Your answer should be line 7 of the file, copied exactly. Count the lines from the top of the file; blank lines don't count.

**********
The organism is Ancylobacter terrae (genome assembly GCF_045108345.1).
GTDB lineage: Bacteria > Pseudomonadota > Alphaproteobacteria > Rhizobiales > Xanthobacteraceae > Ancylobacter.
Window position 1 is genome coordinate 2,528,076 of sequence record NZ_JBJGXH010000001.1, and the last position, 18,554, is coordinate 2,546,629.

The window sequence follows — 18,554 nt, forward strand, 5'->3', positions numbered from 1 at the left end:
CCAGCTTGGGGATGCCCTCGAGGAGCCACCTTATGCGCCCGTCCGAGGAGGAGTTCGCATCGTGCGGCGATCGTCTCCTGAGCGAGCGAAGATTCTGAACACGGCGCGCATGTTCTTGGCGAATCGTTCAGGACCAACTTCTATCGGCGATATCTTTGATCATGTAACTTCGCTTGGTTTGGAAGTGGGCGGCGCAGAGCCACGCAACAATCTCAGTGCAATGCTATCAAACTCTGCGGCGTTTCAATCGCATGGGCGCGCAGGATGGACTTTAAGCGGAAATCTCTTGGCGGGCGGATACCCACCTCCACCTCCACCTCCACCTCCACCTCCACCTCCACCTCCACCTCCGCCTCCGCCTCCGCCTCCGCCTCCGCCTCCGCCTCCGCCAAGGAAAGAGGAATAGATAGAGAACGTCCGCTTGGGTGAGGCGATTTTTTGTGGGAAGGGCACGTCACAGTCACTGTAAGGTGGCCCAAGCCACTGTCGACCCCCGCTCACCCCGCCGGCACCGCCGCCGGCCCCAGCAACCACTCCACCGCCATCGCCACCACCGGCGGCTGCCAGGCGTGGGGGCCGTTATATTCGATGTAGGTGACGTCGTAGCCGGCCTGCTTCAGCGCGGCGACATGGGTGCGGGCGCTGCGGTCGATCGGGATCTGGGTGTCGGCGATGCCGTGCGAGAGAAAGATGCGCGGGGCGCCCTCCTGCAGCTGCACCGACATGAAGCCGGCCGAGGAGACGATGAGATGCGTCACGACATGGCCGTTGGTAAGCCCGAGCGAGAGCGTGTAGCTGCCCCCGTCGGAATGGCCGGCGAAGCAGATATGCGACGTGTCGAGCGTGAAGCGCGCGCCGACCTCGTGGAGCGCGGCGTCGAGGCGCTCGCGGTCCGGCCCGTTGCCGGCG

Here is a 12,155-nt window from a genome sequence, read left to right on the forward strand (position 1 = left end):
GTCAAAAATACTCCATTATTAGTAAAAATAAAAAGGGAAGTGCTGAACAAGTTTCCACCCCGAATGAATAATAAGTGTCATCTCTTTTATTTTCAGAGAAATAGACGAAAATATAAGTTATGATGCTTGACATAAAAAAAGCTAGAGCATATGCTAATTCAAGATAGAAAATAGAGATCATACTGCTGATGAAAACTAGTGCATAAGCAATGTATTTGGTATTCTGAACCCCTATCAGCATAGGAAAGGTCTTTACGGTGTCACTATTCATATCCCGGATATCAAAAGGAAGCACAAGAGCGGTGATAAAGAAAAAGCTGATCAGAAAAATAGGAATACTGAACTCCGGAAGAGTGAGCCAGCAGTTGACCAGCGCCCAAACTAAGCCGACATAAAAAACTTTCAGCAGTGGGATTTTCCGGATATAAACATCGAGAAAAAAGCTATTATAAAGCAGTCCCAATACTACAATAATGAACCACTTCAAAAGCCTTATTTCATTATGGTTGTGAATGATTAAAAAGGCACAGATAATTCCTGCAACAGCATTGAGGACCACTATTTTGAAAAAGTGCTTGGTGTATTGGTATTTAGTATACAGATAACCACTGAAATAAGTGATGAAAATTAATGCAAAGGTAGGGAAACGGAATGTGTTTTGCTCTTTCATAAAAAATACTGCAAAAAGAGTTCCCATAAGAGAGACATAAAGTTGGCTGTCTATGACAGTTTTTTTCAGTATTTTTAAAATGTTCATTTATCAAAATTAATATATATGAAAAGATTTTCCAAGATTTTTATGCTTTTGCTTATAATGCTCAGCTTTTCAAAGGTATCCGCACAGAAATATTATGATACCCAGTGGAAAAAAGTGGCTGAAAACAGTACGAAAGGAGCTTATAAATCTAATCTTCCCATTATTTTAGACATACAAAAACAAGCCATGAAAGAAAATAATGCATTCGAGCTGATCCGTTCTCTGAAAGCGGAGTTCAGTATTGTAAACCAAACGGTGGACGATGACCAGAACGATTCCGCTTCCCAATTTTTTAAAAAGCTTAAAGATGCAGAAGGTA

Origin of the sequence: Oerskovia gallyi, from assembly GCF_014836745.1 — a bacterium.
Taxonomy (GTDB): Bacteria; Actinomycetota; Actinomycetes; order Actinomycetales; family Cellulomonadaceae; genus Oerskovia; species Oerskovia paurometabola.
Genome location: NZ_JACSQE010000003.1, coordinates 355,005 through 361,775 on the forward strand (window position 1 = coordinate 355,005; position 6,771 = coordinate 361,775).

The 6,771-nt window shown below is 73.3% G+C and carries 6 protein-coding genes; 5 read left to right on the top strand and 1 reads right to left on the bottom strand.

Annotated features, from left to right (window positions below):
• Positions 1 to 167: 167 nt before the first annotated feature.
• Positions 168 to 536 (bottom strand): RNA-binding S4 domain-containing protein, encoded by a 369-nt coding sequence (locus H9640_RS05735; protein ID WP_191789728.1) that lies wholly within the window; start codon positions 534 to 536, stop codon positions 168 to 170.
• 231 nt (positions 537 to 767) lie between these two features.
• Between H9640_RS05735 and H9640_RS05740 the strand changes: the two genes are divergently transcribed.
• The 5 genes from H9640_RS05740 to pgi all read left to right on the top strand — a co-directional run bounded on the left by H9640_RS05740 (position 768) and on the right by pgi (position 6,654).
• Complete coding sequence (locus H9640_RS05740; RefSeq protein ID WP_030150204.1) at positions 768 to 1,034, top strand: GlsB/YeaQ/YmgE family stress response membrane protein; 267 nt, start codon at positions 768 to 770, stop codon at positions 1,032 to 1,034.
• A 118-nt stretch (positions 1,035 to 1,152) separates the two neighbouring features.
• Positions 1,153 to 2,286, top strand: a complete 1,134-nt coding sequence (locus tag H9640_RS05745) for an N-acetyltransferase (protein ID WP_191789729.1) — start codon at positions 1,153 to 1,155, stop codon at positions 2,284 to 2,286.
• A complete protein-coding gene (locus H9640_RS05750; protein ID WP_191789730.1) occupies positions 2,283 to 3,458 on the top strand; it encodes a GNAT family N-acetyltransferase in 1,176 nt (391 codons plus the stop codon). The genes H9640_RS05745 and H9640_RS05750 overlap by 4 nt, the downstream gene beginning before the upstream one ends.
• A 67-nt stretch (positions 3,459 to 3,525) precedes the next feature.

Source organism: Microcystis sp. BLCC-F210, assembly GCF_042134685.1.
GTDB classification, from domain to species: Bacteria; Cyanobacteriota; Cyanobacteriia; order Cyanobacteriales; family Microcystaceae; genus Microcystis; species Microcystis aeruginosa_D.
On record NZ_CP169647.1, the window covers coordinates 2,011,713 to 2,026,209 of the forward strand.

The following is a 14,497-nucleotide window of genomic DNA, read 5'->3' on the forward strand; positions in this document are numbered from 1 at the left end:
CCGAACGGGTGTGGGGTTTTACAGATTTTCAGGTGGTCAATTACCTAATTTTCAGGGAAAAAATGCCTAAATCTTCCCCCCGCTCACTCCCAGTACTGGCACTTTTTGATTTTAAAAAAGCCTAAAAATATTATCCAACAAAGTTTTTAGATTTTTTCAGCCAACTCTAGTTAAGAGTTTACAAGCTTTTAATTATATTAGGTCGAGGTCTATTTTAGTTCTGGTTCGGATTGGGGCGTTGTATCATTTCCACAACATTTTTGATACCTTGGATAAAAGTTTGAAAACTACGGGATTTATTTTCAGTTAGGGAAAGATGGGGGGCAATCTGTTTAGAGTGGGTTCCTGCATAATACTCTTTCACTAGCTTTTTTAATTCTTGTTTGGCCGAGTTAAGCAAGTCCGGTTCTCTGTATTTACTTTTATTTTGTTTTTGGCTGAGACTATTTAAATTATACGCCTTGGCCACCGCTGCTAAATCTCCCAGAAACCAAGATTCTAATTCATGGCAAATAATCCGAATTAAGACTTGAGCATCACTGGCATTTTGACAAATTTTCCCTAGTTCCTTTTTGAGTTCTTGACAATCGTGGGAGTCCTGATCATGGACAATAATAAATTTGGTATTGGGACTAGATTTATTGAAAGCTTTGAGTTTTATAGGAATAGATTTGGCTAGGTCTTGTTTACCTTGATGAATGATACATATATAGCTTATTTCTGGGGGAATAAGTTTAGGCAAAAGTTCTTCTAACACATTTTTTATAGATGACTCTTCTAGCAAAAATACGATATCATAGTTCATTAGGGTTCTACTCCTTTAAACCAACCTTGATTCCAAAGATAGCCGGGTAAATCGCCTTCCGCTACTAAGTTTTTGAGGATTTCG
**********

GTCAAAAATACTCCATTATTAGTAAAAATAAAAAGGGAAGTGCTGAACAAGTTTCCACCCCGAATGAATAATAAGTGTCATCTCTTTTATTTTCAGAGAAATAGACGAAAATATAAGTTATGATGCTTGACATAAAAAAAGCTAGAGCATATGCTAATTCAAGATAGAAAATAGAGATCATACTGCTGATGAAAACTAGTGCATAAGCAATGTATTTGGTATTCTGAACCCCTATCAGCATAGGAAAGGTCTTTACGGTGTCACTATTCATATCCCGGATATCAAAAGGAAGCACAAGAGCGGTGATAAAGAAAAAGCTGATCAGAAAAATAGGAATACTGAACTCCGGAAGAGTGAGCCAGCAGTTGACCAGCGCCCAAACTAAGCCGACATAAAAAACTTTCAGCAGTGGGATTTTCCGGATATAAACATCGAGAAAAAAGCTATTATAAAGCAGTCCCAATACTACAATAATGAACCACTTCAAAAGCCTTATTTCATTATGGTTGTGAATGATTAAAAAGGCACAGATAATTCCTGCAACAGCATTGAGGACCACTATTTTGAAAAAGTGCTTGGTGTATTGGTATTTAGTATACAGATAACCACTGAAATAAGTGATGAAAATTAATGCAAAGGTAGGGAAACGGAATGTGTTTTGCTCTTTCATAAAAAATACTGCAAAAAGAGTTCCCATAAGAGAGACATAAAGTTGGCTGTCTATGACAGTTTTTTTCAGTATTTTTAAAATGTTCATTTATCAAAATTAATATATATGAAAAGATTTTCCAAGATTTTTATGCTTTTGCTTATAATGCTCAGCTTTTCAAAGGTATCCGCACAGAAATATTATGATACCCAGTGGAAAAAAGTGGCTGAAAACAGTACGAAAGGAGCTTATAAATCTAATCTTCCCATTATTTTAGACATACAAAAACAAGCCATGAAAGAAAATAATGCATTCGAGCTGATCCGTTCTCTGAAAGCGGAGTTCAGTATTGTAAACCAAACGGTGGACGATGACCAGAACGATTCCGCTTCCCAATTTTTTAAAAAGCTTAAAGATGCAGAAGGTA